As a jeweller, I was very excited by the discovery of the Staffordshire Hoard – alongside my contemporary work, I have a fascination for the history of the jewellery industry, and the early middle ages in particular. I wrote to the the conservation team, asking for permission to examine the Hoard, and contribute to the research effort, and I’ve very kindly been given access to this incredible collection of items.
One of the most exciting things about the Staffordshire Hoard is how elaborate the items are, often encrusted with garnet decoration and minute filigree patterns. This complex effect is achieved by combining much simpler components – polished slabs of garnet, embossed foils, cast sections, and decorative wires, and it’s the latter that interests me most of all (see image 1).
In the modern day, we’re used to wire being easily available – even in gold, it can be bought by the metre, and can be relied on to be perfectly smooth and round. It’s made using a “draw plate” (image 2). Using this method, wire is pulled through smaller and smaller holes, shaping it into thinner and thinner wire, until the desired size is reached. These plates were almost ubiquitous from 1000AD, and while it’s possible that the earlier Anglo-Saxon goldsmith had access to them, they would have been a very rare and expensive tool* (a modern plate will take the wire down in steps of 1/20th of a millimetre, so you can imagine how hard it is to make them without modern equipment!).
So, instead of “drawn wire”, as it’s called, what we often see in the Hoard are various strategies for making round wire. The end results are visually pleasing, and it’s only when you see the objects under magnification that you start to notice the tell-tale signs of these alternative methods.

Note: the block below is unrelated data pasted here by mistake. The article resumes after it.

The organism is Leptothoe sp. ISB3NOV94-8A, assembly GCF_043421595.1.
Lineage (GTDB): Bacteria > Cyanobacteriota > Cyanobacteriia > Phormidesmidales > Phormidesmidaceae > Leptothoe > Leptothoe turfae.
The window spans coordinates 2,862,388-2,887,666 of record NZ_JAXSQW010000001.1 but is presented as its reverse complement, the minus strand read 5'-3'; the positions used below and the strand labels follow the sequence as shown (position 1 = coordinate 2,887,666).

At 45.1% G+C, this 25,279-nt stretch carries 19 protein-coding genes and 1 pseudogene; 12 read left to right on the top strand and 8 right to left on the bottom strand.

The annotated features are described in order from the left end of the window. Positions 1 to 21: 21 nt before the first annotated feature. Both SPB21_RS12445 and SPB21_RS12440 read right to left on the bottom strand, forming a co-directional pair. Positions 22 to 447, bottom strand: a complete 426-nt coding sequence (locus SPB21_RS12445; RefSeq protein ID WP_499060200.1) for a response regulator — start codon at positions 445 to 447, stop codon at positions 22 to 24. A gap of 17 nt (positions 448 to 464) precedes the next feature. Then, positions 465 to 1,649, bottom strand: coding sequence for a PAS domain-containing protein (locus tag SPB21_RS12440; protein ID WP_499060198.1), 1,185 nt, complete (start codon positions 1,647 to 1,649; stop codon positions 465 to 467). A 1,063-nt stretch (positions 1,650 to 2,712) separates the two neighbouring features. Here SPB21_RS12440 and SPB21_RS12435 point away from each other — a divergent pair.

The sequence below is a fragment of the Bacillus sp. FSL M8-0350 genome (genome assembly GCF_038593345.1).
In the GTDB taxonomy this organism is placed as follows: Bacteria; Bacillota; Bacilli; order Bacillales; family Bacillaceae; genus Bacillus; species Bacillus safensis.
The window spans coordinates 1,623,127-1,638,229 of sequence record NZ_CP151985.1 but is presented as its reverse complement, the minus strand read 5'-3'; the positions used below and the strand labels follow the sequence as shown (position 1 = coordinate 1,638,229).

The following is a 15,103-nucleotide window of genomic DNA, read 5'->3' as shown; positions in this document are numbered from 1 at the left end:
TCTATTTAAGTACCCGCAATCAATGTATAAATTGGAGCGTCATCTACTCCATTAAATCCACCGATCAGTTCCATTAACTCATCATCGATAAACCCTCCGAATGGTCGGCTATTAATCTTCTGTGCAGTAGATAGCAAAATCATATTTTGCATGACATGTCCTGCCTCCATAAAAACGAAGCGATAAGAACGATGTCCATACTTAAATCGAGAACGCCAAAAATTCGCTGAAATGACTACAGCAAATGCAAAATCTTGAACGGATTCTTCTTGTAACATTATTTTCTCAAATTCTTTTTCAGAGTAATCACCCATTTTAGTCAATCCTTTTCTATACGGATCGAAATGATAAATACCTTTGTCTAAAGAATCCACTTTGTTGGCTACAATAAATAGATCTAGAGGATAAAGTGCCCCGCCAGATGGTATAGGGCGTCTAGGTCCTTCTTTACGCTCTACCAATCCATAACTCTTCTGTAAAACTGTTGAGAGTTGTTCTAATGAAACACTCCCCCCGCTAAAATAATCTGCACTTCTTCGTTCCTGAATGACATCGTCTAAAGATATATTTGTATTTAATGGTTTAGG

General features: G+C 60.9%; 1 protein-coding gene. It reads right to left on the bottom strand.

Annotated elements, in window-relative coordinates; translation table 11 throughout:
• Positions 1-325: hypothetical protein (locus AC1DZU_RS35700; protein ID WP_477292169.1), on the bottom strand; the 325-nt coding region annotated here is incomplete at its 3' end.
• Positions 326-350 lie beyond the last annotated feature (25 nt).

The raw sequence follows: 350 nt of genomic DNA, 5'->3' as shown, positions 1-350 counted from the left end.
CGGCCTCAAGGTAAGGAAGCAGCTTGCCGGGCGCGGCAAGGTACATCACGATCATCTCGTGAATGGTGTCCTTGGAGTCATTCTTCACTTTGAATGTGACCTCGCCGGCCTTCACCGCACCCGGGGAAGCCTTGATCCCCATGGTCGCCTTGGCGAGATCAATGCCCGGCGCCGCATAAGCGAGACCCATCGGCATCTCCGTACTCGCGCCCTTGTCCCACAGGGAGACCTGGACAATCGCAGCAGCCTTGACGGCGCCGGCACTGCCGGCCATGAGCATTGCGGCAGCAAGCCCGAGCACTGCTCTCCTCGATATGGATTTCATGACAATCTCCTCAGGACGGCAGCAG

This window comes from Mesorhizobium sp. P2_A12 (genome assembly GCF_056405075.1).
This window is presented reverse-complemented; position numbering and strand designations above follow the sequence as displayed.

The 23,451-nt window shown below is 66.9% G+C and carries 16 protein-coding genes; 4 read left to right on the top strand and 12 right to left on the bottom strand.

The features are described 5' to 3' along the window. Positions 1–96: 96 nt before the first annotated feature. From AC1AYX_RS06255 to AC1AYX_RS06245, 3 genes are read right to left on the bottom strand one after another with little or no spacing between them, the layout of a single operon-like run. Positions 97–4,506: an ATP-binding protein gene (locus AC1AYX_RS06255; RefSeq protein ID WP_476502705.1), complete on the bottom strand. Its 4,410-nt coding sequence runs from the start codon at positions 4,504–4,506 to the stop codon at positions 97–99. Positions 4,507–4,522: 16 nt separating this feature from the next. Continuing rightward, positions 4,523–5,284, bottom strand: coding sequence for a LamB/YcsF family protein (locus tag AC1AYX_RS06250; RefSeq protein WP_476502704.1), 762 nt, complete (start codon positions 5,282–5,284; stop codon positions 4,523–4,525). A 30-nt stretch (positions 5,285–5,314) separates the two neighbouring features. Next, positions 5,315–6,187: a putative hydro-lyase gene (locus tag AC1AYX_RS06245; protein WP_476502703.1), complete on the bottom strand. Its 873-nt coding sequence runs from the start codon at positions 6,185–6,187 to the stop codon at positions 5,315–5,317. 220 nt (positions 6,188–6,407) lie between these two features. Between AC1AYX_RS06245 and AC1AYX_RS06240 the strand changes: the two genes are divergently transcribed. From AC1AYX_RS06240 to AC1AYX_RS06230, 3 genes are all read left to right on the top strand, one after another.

The aim of my work is to develop an understanding of the different features and tool marks that are caused by processes like block-twisting – not just from the process itself, but also from later work, like twisting or beading the wire to produce decorative patterns. What starts out as a clear spiralling seam can quickly change when these things are done to it, and it’s only under high magnification that you notice them.
Below I explain about the different types of wire and show you an example image
The most common is called block-twisting, which starts off with a sheet of hammered metal. The sheet is cut into very thin strips, and those strips are then twisted along their length, and rolled between two blocks to compact them (image 3). This might sound simple enough, but when some of the wires made this way are as small as 0.1mm, it’s clear that this is the work of highly skilled artisans!
The images show two types of wire decoration. Images 4 and 5 are pieces of beaded wire. The beading in image 4 was probably done with a tool called a rolling swage – I’ve made a replica swage which was used to make the copper sample in image 5.
The herringbone pattern is formed by twisting pairs of wires and laying them next to each other. Image 6 is a pristine example from the Hoard, showing a long seam which suggests that block-twisted wire was used.
Image 7 is an example which has been ground down, presumably by wear and tear – in the magnified image (8), you can see the pits in the wire which indicate that it’s block-twisted wire, rather than a properly solid drawn wire.
There is still a great deal to learn about the Staffordshire Hoard – it’s such a large find, and it will take the combined effort of many different people and organisations. My hope is that, through practical experimentation, I can shed some light on this incredible archaeological find.
Jamie has demonstrated wire making techniques at Birmingham Museum & Art Gallery during Hoard Open Days: if you would like to see him in action and understand more about wire making, check the Events section for the date of our next open day (due in Autumn 2012).
* Further information about the introduction of wire drawing can be found in Niamh Whitfield’s “Round Wire in the Early Middle Ages”, Jewellery Studies Volume 4 (1990), pp13-27